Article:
School Mask Mandate Lawsuits Are Piling Up

Does your school district or state have a mask mandate in place for students and staff? Odds are, they’re being sued.

School Mask Mandate Lawsuits Are Piling Up

(Photo: JackF/stock.adobe.com)

Masks mandates are words many of us have uttered countless times in the last year and a half. Whether at the local, state or national level, some form of a mask mandate has been present in any given part of the U.S. since the onset of the coronavirus pandemic.

Now that some schools are back to full in-person learning for the first time since March 2020, more mask mandates have gone into effect. Subsequently, the lawsuits against these mandates are piling up — and they’re from all groups of people involved in education: parents, teachers, attorneys generals, administrators, and senators, just to name a few.

In New York, a group of parents who oppose the state’s regulations, which require all students, staff and faculty to wear masks in schools and on buses, filed a federal lawsuit on Monday against state Health Commissioner Howard Zucker, reports The Times Union. The lawsuit claims the mask mandate violates their children’s First Amendment rights and causes them physical, psychological and sociological harm.

“The masks have made the children sick, stunted their intellectual and social growth and most importantly violated their freedom of speech and association,” reads the lawsuit. “While the virus may no longer be fatal to our health, it poses an existential danger to our liberty.”

The lawsuit further alleges children face little risk of serious health consequences if they contract COVID-19 and that face coverings are making it difficult for them to communicate with teachers. They are also causing symptoms like headaches, anxiety, and oxygen deprivation, the suit says.

Several of the plaintiffs have children with autism spectrum disorder or sensory issues and say wearing masks makes it a challenge to communicate and receive communication. Under the state mandate, there is an exemption for students with “medical or developmental conditions that prevent them from wearing a mask … as documented by a medical provider.” It does not specify what conditions would be subject to an exemption.

Senators, Attorney General Join Lawsuits Against Mask Mandates

New York Senator George Borello and Niagara County Legislator John Syracuse also joined a group, dubbed NY Parents to Unmask Children Inc., in filing a lawsuit against Governor Kathy Hochul and the Department of Health on Sept. 17, according to News 10. The lawsuit pushes for parental choice and calls the regulation “arbitrary and capricious given the absence of any emergency justifying the use of emergency adoption procedures.”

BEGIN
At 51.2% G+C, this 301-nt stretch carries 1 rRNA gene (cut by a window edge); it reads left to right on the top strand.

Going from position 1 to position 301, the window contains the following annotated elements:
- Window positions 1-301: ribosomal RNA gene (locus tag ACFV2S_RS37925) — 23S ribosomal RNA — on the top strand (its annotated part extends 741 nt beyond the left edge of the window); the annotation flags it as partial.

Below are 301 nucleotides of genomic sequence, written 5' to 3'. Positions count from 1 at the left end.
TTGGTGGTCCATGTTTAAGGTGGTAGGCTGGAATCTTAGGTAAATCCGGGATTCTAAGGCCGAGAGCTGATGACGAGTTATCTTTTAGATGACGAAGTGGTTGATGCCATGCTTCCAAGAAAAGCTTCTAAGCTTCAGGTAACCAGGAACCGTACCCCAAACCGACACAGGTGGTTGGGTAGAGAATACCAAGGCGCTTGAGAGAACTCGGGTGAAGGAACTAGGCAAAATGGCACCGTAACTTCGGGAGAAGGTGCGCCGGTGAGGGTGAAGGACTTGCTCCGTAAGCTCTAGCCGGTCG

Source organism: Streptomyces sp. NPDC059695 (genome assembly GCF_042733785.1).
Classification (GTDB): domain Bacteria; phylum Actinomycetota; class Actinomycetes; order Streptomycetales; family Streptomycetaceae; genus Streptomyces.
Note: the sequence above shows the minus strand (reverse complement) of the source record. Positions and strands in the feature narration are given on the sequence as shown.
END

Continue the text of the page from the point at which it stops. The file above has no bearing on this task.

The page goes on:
“Throughout this country, the legislative and judiciary branches have stepped back and allowed the executive branch at all levels of government to assume sole control of all government functions when it has any association with the COVID-19 virus and taken fundamental decision-making away from the individual,” attorney Corey J. Hogan wrote in a statement announcing the lawsuit.

Just south in Pennsylvania, members of the Hempfield Area School Board are considering whether to join a current lawsuit or file their own against a mask mandate issued by the state earlier this month, reports Trib Live. Monday night, board members voted 7-1 to gather information about lawsuits already filed against the Pennsylvania Department of Health’s mask mandate for K-12 students and staff.

“I am personally for (the lawsuit),” said board member Jennifer Bretz. “I am for parent choice. I remain steadfastly in favor of parent choice for masking and support any measure that we can legally implement to support restoring the parents’ right to choose. … We have your best interest. Our hands have been tied, and we’re trying our very best.”

“If we have an opportunity to join any of the lawsuits, I’m 100% in favor of it,” board member Mike Alfery added.

Parents from three Pennsylvania school districts were also among plaintiffs that filed a lawsuit on Sept. 3, claiming Acting Health Secretary Alison Beam failed to comply with state law when she ordered the mandate. Senate President Pro Tempore Jake Corman, R-Centre, Rep. Jesse Topper, R-Bedford, and two private Christian schools also joined the suit, which accuses Governor Tom Wolf of trying to circumvent newly approved constitutional amendments limiting a governor’s emergency powers.